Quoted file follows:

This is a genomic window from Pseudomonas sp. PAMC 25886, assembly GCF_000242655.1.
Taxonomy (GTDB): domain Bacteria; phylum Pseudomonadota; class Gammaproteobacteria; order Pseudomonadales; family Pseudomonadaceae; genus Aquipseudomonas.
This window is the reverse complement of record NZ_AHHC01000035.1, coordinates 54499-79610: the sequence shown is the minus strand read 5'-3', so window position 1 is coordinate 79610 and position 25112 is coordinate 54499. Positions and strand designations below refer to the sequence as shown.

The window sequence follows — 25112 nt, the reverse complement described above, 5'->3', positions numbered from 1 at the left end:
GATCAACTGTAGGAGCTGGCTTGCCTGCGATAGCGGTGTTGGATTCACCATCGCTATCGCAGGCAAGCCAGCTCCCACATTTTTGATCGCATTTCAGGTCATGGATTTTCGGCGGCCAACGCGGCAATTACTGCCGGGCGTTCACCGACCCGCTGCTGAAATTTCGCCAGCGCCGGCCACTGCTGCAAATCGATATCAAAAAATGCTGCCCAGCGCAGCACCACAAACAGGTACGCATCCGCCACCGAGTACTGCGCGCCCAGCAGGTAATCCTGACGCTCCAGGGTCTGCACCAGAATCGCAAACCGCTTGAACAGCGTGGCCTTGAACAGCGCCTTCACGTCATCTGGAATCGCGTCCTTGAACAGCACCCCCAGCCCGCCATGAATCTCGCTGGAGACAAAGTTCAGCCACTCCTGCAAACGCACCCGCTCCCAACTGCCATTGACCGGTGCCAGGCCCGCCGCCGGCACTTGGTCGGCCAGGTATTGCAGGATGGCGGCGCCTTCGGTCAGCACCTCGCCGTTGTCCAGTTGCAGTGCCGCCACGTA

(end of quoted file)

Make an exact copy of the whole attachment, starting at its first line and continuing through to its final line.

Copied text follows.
This is a genomic window from Pseudomonas sp. PAMC 25886, assembly GCF_000242655.1.
Taxonomy (GTDB): domain Bacteria; phylum Pseudomonadota; class Gammaproteobacteria; order Pseudomonadales; family Pseudomonadaceae; genus Aquipseudomonas.
This window is the reverse complement of record NZ_AHHC01000035.1, coordinates 54499-79610: the sequence shown is the minus strand read 5'-3', so window position 1 is coordinate 79610 and position 25112 is coordinate 54499. Positions and strand designations below refer to the sequence as shown.

The window sequence follows — 25112 nt, the reverse complement described above, 5'->3', positions numbered from 1 at the left end:
GATCAACTGTAGGAGCTGGCTTGCCTGCGATAGCGGTGTTGGATTCACCATCGCTATCGCAGGCAAGCCAGCTCCCACATTTTTGATCGCATTTCAGGTCATGGATTTTCGGCGGCCAACGCGGCAATTACTGCCGGGCGTTCACCGACCCGCTGCTGAAATTTCGCCAGCGCCGGCCACTGCTGCAAATCGATATCAAAAAATGCTGCCCAGCGCAGCACCACAAACAGGTACGCATCCGCCACCGAGTACTGCGCGCCCAGCAGGTAATCCTGACGCTCCAGGGTCTGCACCAGAATCGCAAACCGCTTGAACAGCGTGGCCTTGAACAGCGCCTTCACGTCATCTGGAATCGCGTCCTTGAACAGCACCCCCAGCCCGCCATGAATCTCGCTGGAGACAAAGTTCAGCCACTCCTGCAAACGCACCCGCTCCCAACTGCCATTGACCGGTGCCAGGCCCGCCGCCGGCACTTGGTCGGCCAGGTATTGCAGGATGGCGGCGCCTTCGGTCAGCACCTCGCCGTTGTCCAGTTGCAGTGCCGCCACGTA